Dirk Riehle's Industry and Research Publications

Intellectual property rights

Part 1
Open-source software

Chapter 2
Free and open-source software

  1. Why use open-source software?
  2. Intellectual property rights
  3. Open-source software licenses
  4. End-users and distributors
  5. The copyleft obligation

Chapter 3
The open source program office

Chapter 4
The software bill of materials

Chapter 5
License compliance

Chapter 6
Supply chain security

Property is, by definition, something that has an owner. The owner of some property determines what can be done with the property, even destroy it. A person’s property is protected by laws to ensure that society and economy work well and without disruption. Examples of physical property are the Eiffel tower owned by the city of Paris, or a cruise ship owned by a cruise company, or the mobile phone owned by you. 

Intellectual property is an intangible form of property: It exists only in our minds, it is virtual or digital, an idea or a creative expression. Examples of intellectual property are the William Gibson novel “Idoru”, the Microsoft brand logo, or the CRISPR/Cas patents on gene editing. Like physical property, intellectual property is protected by laws. These laws are expressed as the intellectual property rights that an owner is given. 

Software is a form of intellectual property. The owner can determine what others can do with it, for example, to use the software. Implied by ownership is that nobody else is allowed to use some property without the owner’s agreement. For this reason, property rights are also often called exclusion rights. Users of the software typically pay a so-called license fee to the owner for them to waive their exclusion rights to their property.

The three most important intellectual property rights are:

  1. Copyright. Copyright is the ownership right to a specific written expression (like a novel); it is not about the idea behind the expression. Therefore, a program written in Java can be rewritten in Python and it will have a different copyright. Each program potentially has a different owner.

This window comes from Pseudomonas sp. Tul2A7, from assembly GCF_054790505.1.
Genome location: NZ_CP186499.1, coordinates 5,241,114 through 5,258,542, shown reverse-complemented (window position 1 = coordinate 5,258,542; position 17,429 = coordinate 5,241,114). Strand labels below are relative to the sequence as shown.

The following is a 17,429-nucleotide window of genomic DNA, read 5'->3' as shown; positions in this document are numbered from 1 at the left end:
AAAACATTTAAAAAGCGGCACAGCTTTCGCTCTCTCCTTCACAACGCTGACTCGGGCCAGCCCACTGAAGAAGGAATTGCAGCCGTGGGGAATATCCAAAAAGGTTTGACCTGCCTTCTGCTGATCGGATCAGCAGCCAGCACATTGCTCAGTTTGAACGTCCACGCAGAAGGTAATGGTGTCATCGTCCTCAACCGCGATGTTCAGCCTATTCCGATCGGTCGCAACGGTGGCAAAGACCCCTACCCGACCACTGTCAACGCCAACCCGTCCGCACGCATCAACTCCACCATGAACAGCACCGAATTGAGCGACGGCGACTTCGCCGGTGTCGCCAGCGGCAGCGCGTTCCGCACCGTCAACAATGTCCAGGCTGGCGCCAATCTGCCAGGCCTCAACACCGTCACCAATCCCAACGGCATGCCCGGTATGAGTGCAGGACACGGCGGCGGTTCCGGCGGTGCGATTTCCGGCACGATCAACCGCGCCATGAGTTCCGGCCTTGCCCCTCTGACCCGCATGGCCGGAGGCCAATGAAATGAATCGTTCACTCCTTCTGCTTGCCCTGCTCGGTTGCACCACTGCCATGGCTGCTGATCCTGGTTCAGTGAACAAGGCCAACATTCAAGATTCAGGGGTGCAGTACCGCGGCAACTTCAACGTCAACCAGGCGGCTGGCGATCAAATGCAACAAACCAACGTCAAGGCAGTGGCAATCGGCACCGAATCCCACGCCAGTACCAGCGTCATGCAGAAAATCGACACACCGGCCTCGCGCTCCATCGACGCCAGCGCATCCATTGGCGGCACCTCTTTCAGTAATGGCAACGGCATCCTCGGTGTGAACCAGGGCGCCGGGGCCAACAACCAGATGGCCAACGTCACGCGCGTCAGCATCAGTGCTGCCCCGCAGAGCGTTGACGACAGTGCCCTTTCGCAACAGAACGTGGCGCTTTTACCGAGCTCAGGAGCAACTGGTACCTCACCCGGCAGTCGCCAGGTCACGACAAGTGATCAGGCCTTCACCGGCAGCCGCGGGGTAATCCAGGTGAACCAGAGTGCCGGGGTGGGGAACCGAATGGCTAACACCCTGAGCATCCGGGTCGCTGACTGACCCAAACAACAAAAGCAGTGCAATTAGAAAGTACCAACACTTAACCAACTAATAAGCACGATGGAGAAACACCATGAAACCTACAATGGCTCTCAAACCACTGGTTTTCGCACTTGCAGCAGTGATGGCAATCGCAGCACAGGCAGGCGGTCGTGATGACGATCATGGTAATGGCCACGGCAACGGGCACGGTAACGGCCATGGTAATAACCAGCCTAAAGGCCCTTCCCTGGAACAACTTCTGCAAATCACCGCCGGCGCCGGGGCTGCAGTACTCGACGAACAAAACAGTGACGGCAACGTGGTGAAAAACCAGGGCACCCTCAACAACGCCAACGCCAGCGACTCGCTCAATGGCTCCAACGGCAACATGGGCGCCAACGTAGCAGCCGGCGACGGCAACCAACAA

Copyright is granted automatically, upon creation. There is no need to register a copyright. Copyright expires, but only after many decades (depending on the jurisdiction).

  1. Patent rights. A patent is a non-trivial man-made invention. A patent right is an ownership right to an invention to exploit it as one sees fit. The patent is about the idea, for example, a mechanism. The same mechanism, realized in two different ways, still falls under the same patent.

Patent rights need to be registered by application for the patent at a patent office. If granted, a patent rights hold for several decades (shorter than copyright though) and eventually expires as well.

  1. Trademark rights. A trademark is a specific mark representing some other property, and a trademark right is the ownership right of that trademark. Examples of marks are visual signs (logos) or sound marks (like the Nokia jingle), and even smellmarks, that is, uniquely identifiable smells.

Trademark rights are granted automatically through the creation of the mark and they are maintained by enforcing the mark’s ownership. Trademarks can be registered. They live as long as the owner enforces their ownership to the mark; once they stop fighting uses by others, they lose the trademark rights. 

There are other forms of intellectual property like trade secrets (for example, customer lists), but they are not needed here. The specifics vary greatly, typically by jurisdiction. Some countries don’t have copyright laws or have different rules for patent and trademark rights. Due to the global nature of the software business, the intellectual property rights granted by leading countries or unions like the U.S.A. or the European Union affect everyone, though, and need to be understood and managed.

Closed-source software like Adobe Photoshop is typically affected by all intellectual property rights. There will be the primary copyright owner (Adobe), but also many other copyright owners. Other copyright owners are the developers of the non-Adobe components that Photoshop has been built from, including open-source software. In all likelihood, there are many patents implemented in Photoshop, owned by Adobe and third parties. Finally, the Photoshop logo is a trademark owned by Adobe.

There are few non-trivial software applications today that do not have a large number of owners of the different intellectual properties embedded in the software. Each developer of such an application needs to understand how and why they are incorporating other parties’ intellectual property in their software. This is often a laborious task.



To be done.